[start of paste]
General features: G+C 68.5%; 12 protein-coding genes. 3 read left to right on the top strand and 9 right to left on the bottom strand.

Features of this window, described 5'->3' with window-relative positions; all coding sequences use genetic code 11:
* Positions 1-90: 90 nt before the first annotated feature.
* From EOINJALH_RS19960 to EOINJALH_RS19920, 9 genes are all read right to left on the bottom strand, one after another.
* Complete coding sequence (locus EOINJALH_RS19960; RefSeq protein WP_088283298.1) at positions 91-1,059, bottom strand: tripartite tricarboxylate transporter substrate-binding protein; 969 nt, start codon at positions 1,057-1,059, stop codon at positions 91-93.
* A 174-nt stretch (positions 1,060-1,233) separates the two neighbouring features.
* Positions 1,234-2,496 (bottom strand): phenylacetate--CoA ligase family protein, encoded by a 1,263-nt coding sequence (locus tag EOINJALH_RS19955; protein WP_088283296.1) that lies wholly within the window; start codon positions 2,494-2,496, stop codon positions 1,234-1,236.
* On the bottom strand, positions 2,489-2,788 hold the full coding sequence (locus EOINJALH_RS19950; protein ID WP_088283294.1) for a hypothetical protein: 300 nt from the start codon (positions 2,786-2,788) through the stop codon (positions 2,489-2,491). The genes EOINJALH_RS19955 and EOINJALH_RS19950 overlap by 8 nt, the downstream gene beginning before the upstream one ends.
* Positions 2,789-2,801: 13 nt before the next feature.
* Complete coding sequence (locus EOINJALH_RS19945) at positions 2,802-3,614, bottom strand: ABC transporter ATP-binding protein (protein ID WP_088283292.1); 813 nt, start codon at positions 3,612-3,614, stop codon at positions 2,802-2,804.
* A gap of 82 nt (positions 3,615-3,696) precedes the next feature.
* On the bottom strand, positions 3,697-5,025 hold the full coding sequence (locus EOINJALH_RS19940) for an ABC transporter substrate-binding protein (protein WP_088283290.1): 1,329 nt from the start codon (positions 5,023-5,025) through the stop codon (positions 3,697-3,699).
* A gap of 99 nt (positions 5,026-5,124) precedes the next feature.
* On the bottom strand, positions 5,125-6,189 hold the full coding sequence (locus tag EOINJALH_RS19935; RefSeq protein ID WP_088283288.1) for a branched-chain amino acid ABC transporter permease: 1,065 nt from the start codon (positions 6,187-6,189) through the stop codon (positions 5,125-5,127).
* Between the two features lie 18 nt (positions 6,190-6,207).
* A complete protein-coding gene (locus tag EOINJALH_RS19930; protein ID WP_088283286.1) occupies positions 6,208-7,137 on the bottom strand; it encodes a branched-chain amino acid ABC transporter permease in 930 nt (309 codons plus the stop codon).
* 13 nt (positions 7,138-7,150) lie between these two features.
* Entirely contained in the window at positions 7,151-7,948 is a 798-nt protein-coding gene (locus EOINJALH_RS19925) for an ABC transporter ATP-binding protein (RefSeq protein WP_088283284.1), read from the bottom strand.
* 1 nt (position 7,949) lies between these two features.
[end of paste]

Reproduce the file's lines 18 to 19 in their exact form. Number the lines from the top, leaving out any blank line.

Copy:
* Entirely contained in the window at positions 7,151-7,948 is a 798-nt protein-coding gene (locus EOINJALH_RS19925) for an ABC transporter ATP-binding protein (RefSeq protein WP_088283284.1), read from the bottom strand.
* 1 nt (position 7,949) lies between these two features.